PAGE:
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I have been thinking of a million things to do with my Arduino, but those things are extremely simple and it would leave my Arduino as a $25 waste.

For example, programming Arduino to control my living room lights with my smartphone ... I was thinking of connecting the Arduino in the wall, onto the light switch wires. I am looking for a "permanent" solution, but I figure this would leave me with a $25 waste of circuitry inside my wall.

Are there any "Arduino" types of electronics that perhaps have many less ports, JUST enough to get a single task done?

  • 2
    How much are you willing to learn about electronics? – Ignacio Vazquez-Abrams Nov 25 '14 at 3:59
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    That would be more than 25 bucks... Controler, relay panel, communication (from $5 Bluetooh to $50 wifi). And what do you think would control the lights from your phone? Capacitors? – Martynas Nov 25 '14 at 6:19
  • @IgnacioVazquez-Abrams As much as I can. – code_flow Nov 25 '14 at 18:54
  • @Martynas Yes I figured that too, since I needed the Bluetooth add-on and perhaps even a USB board. – code_flow Nov 25 '14 at 18:55
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Digispark comes to mind, or any of the ATTiny breakout boards at Tindie. Or, make your own PCBs, I just now finished soldering a few ATMega328p circuits to boards I designed. Microcontroller is $1.50, PCBs range from $2 to $8 each, time is "free."

Also consider "compatible with" designs; while you're not directly supporting the ecosystem, if you've already paid full price once and your conscience is clear, eBay has plenty.

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    Perfboard will also work, if your circuit isn't too complicated. – Gerben Nov 25 '14 at 15:20
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You can embed a bootloaded ATMega328 (or any of the other compatible ATMega processors) http://arduino.cc/en/pmwiki.php?n=Main/Standalone in your project. That way, you will only need the processor and a couple of components, setting you back only a couple of dollars and saving quite a lot of space:

http://arduino.cc/en/pmwiki.php?n=Main/Standalone

If that is one bridge to far, you can have a look at the Arduino Pro or Arduino Pro Mini. Those boards are complete boards, only smaller and cheaper, and specifically designed for a more definitive use in projects.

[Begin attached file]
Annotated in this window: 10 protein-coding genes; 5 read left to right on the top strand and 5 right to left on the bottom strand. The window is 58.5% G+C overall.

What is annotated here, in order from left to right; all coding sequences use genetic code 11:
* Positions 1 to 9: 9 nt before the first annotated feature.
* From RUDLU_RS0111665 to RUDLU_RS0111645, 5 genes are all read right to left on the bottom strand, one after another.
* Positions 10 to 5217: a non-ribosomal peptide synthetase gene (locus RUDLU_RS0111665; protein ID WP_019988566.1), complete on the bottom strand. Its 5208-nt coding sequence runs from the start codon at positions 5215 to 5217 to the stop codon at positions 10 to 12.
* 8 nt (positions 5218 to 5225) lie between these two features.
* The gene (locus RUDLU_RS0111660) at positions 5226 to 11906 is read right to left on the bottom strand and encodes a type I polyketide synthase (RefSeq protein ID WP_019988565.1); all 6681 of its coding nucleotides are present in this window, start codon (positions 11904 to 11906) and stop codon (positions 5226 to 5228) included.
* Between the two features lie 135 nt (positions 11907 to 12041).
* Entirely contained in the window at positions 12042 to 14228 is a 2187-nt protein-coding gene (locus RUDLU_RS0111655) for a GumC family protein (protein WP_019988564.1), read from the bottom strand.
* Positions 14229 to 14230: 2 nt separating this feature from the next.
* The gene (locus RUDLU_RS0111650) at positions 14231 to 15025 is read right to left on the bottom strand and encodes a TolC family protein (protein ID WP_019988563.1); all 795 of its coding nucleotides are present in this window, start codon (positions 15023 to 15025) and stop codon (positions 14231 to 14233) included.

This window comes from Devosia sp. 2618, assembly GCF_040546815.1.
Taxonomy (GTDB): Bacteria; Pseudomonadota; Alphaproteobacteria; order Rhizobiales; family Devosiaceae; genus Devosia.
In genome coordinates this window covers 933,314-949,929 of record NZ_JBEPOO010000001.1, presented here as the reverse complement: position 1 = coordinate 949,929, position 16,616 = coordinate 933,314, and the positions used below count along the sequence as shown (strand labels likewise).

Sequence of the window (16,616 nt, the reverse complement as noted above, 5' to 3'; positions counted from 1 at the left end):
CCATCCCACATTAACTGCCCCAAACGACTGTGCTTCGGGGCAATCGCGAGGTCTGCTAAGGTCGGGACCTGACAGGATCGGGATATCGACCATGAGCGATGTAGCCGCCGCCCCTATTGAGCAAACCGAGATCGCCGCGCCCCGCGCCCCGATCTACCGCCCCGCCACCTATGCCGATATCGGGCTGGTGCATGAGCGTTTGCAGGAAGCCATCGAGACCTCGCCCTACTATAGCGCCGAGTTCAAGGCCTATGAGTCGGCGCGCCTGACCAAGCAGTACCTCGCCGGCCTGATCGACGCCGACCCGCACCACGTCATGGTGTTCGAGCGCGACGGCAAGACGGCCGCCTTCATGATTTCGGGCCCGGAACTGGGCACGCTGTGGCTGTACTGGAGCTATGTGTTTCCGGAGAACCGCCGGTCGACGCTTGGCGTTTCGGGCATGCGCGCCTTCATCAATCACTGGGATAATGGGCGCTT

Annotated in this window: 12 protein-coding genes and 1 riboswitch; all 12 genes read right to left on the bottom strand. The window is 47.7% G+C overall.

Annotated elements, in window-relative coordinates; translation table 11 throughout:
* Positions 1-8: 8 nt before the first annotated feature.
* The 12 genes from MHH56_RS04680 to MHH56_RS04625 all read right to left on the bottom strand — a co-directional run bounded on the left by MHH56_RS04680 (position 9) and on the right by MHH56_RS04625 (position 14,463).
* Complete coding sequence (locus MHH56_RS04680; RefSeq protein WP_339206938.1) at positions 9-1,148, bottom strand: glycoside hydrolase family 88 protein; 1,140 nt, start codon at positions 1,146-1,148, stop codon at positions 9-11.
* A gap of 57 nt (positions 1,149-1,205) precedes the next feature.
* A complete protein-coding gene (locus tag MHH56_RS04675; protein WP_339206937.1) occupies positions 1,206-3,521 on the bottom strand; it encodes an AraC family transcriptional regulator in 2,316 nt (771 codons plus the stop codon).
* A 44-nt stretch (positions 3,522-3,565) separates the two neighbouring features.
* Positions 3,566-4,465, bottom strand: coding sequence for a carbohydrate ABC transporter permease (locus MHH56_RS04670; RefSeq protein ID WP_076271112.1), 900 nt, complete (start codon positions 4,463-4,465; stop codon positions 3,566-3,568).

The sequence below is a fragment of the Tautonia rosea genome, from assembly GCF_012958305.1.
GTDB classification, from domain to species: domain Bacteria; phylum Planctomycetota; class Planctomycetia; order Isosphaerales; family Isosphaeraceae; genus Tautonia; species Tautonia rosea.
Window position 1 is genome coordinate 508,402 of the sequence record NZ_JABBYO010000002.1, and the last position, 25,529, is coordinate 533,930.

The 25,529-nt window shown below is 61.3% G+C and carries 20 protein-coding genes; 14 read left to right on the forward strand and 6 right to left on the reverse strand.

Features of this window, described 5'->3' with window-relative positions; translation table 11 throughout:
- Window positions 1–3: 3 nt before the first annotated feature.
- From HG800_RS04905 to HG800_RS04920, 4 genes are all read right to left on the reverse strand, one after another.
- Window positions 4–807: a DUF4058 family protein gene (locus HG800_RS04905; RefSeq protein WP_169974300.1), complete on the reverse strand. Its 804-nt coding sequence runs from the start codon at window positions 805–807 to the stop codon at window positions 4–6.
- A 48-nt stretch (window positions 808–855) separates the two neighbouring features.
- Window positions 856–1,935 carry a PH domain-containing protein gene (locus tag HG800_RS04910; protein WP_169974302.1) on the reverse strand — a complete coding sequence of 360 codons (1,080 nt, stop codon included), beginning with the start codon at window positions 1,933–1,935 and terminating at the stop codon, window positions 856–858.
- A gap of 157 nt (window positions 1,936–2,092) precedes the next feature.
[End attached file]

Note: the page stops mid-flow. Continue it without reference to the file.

If you need even more space and cost reduction, you can switch to a stand-alone ATTiny processor. The better models of those can also contain an Arduino program. Instructables has this great tutorial that shows you how to use an ATTiny85 or ATTiny45 as a lightweight 'Arduino'.

Recently, I have tried to use an ATTiny13A for a project, but that one only has 1KB of flash memory, which leaves you with hardly any space for the Arduino bootloader, let alone your program, so therefor I chose to program it directly using AVR Studio, at which point I think you cannot in any way call it an Arduino project anymore. :) Still, it's not that different. You only miss out on some of the library functions, and the implied application loop.

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This is a typical scenario for an Arduino Uno board: you buy one and use it for prototyping your project. Once done, you design your own PCB, as small as possible, connecting only the required wires to the ATMega328p.

For the next project, you buy another ATMega328p (just the MCU), plug it on the Uno and start again.

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I've had the same exact problem.

Since I like developing using the Arduino IDE I've created an how to assemble a board using just Thru Hole Components to replace the Official board.

Please visit the following link for further information http://jpralves.net/cseduino All the components will cost about 5 USD.

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    Welcome to Arduino SE! Can you please add the schematic into this post so it still has value if your site would go down? Thanks! – Anonymous Penguin Nov 25 '14 at 23:02
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There are good instructions here:

http://arduino.cc/en/Main/Standalone

and here:

http://arduino.cc/en/Tutorial/ArduinoToBreadboard

Alternatively you can go for an Arduino mini http://arduino.cc/en/Main/ArduinoBoardMini or a corresponding Chinese clone.

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